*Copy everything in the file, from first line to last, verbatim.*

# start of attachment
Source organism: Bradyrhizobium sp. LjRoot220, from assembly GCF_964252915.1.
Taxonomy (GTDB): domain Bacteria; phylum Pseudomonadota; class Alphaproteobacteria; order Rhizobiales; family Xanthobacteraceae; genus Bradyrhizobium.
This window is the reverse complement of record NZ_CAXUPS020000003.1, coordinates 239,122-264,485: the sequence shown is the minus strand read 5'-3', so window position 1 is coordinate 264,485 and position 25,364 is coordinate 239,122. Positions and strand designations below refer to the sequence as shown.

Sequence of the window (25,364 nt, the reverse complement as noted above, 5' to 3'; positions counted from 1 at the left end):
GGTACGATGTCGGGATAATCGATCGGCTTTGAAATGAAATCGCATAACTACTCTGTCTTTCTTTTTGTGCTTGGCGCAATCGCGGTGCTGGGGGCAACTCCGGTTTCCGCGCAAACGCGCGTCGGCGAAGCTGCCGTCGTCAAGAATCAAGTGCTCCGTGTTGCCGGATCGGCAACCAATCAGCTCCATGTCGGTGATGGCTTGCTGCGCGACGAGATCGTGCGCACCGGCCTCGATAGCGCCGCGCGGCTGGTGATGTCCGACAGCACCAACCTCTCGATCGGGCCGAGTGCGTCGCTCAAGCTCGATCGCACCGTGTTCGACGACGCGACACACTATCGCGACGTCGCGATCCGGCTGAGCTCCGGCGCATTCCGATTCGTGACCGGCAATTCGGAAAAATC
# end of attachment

Source organism: Bradyrhizobium sp. LjRoot220, from assembly GCF_964252915.1.
Taxonomy (GTDB): domain Bacteria; phylum Pseudomonadota; class Alphaproteobacteria; order Rhizobiales; family Xanthobacteraceae; genus Bradyrhizobium.
This window is the reverse complement of record NZ_CAXUPS020000003.1, coordinates 239,122-264,485: the sequence shown is the minus strand read 5'-3', so window position 1 is coordinate 264,485 and position 25,364 is coordinate 239,122. Positions and strand designations below refer to the sequence as shown.

Sequence of the window (25,364 nt, the reverse complement as noted above, 5' to 3'; positions counted from 1 at the left end):
GGTACGATGTCGGGATAATCGATCGGCTTTGAAATGAAATCGCATAACTACTCTGTCTTTCTTTTTGTGCTTGGCGCAATCGCGGTGCTGGGGGCAACTCCGGTTTCCGCGCAAACGCGCGTCGGCGAAGCTGCCGTCGTCAAGAATCAAGTGCTCCGTGTTGCCGGATCGGCAACCAATCAGCTCCATGTCGGTGATGGCTTGCTGCGCGACGAGATCGTGCGCACCGGCCTCGATAGCGCCGCGCGGCTGGTGATGTCCGACAGCACCAACCTCTCGATCGGGCCGAGTGCGTCGCTCAAGCTCGATCGCACCGTGTTCGACGACGCGACACACTATCGCGACGTCGCGATCCGGCTGAGCTCCGGCGCATTCCGATTCGTGACCGGCAATTCGGAAAAATC